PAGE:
Does adding exercise to a diet help overweight kids?

July 3, 2013 in Nutrition for Children and Teenagers, Nutrition Topics in the News, Weight Management

Does adding exercise to a diet help overweight kids?

Tacking regular exercise on to a diet program for obese kids and teens typically doesn't help them lose any more weight, a new review of past data suggests.

"Changing diet, improving diet, reducing calories is enormously important for weight loss both in kids and adults," said Gary Bennett, who studies obesity prevention at Duke University in Durham, North Carolina. "Exercise is important too, but I think we sometimes overemphasize how important exercise is."

For the new study, researchers analyzed results from 14 earlier trials that assigned overweight and obese youth to a diet and exercise program or a diet-only intervention. Those programs lasted anywhere from six weeks to six months.

Most studies found kids tended to have a lower body mass index (BMI) - a ratio of weight in relation to height - and a smaller percentage of body fat after completing either type of intervention. Adding aerobic exercise such as jogging or dance to a restricted-calorie diet had little effect on weight loss.

However, kids who did resistance training lost more body fat than those who didn't exercise. Strength training for an hour or less each week was tied to an extra half a percent drop in body fat and a greater increase in muscle.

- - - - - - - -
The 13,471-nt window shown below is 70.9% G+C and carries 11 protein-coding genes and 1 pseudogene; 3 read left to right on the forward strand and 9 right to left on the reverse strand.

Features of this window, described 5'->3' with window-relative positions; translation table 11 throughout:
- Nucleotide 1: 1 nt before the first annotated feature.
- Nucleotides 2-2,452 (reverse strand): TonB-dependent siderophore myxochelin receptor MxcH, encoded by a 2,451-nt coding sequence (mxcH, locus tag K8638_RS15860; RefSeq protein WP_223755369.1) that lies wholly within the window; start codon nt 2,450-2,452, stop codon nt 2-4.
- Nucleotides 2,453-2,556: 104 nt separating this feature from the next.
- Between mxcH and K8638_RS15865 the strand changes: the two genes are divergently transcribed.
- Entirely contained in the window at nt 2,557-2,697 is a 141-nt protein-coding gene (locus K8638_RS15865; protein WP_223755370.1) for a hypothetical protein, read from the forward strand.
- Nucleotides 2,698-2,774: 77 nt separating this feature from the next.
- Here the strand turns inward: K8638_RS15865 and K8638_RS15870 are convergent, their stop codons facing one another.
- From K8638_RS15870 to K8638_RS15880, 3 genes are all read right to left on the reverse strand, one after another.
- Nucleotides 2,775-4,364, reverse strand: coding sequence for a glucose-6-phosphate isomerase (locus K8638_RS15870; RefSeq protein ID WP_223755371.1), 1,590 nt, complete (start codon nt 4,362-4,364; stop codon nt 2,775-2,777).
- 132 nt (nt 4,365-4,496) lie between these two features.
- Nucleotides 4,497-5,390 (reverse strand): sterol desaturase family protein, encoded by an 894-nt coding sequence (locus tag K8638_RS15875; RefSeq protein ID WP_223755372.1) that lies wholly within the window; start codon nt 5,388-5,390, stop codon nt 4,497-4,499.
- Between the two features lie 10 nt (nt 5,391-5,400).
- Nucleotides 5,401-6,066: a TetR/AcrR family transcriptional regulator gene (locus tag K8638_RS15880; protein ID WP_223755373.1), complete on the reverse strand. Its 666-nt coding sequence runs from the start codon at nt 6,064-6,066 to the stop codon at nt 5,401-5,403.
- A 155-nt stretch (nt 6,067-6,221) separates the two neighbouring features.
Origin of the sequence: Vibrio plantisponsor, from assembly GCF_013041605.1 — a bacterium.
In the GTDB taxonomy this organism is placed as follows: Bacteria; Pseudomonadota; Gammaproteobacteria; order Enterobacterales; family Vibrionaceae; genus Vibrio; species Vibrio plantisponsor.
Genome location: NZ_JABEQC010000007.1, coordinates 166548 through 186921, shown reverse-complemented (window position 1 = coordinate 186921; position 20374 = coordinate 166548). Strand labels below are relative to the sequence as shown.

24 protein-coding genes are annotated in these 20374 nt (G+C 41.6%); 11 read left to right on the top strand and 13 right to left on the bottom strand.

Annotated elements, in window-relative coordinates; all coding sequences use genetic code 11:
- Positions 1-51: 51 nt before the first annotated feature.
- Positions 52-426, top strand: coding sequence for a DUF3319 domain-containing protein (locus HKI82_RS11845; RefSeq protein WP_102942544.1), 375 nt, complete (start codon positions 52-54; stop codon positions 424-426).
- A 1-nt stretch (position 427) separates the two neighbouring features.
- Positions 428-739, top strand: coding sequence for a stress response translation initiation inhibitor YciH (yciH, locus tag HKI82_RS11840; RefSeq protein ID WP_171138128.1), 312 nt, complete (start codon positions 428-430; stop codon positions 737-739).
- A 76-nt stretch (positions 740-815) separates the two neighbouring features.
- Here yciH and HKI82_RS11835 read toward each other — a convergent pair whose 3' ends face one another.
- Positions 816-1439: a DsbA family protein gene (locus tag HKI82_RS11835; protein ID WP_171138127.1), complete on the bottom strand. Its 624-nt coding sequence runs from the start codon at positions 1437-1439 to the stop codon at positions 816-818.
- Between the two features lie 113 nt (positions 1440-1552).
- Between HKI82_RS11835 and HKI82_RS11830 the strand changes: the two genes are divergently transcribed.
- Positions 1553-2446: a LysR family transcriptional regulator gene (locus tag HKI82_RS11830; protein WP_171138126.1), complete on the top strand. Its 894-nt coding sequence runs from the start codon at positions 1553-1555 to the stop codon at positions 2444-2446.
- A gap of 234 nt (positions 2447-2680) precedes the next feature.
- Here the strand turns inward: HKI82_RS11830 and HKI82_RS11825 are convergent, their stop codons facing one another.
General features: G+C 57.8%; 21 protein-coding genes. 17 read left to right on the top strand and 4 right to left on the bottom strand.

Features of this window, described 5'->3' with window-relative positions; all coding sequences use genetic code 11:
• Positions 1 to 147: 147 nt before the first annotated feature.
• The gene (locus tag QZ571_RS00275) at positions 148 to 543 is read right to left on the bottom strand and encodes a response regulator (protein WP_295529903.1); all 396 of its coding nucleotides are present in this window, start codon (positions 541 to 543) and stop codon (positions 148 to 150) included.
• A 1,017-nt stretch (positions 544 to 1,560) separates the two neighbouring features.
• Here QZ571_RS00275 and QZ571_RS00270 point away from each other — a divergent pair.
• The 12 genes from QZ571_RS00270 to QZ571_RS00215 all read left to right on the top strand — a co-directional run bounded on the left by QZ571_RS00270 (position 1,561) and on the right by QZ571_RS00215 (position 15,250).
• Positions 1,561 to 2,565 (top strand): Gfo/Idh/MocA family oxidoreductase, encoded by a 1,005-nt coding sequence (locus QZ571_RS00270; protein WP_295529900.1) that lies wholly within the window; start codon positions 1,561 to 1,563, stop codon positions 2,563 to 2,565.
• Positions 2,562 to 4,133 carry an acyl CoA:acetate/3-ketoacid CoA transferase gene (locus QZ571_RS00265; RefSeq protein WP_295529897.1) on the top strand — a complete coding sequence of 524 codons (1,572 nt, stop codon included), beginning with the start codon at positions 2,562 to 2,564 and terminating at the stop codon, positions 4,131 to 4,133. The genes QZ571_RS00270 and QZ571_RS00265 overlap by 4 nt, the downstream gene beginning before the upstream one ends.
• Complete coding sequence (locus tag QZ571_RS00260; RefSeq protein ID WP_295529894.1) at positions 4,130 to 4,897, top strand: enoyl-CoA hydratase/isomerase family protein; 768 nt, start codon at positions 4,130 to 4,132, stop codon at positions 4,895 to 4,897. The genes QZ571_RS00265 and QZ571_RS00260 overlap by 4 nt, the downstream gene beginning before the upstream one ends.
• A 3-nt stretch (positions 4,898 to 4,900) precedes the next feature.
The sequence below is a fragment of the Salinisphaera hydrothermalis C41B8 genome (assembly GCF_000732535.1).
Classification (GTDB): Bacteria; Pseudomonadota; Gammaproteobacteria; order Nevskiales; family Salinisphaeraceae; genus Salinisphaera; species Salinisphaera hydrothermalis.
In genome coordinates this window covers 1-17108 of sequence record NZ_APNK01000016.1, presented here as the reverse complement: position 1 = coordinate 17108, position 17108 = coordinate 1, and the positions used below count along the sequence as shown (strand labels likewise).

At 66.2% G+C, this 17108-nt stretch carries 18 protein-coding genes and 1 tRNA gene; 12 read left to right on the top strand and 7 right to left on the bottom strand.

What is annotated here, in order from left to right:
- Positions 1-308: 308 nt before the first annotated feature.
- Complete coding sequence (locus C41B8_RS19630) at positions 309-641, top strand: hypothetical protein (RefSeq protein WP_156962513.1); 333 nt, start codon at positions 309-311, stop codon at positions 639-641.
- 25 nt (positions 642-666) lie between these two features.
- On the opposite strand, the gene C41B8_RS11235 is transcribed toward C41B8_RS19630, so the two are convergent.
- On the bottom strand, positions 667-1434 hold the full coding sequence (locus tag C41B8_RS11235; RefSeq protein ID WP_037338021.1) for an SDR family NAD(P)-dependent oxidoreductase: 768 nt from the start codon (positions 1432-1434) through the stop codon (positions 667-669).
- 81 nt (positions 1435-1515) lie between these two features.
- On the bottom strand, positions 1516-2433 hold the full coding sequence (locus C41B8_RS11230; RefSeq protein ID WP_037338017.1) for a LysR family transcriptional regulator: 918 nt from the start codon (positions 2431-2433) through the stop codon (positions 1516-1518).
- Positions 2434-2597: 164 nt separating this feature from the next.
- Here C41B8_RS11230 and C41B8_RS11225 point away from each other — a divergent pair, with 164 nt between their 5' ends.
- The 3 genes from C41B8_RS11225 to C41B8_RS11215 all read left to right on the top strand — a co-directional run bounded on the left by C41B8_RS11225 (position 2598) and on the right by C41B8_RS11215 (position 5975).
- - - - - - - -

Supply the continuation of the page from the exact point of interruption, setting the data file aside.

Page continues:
Exercise burns off calories, and importantly it helps to build muscle mass which is beneficial for weight loss and long term weight maintenance.

The researchers also found levels of insulin (the hormone the clears sugar from the bloodstream) and HDL ("good") cholesterol, improved with the addition of regular exercise. But changes in LDL ("bad") cholesterol were greater with a diet plan alone.

In many of the studies, kids gained back the weight - and any cholesterol or blood sugar benefits went away - once the programs were over.

Helping young people lose weight, and especially keep it off, has proven a difficult challenge. Experts say that programs that can change both diet and exercise habits probably are most effective. But diet is an absolutely critical focus.

Source:  JAMA Pediatrics, online June 17, 2013.

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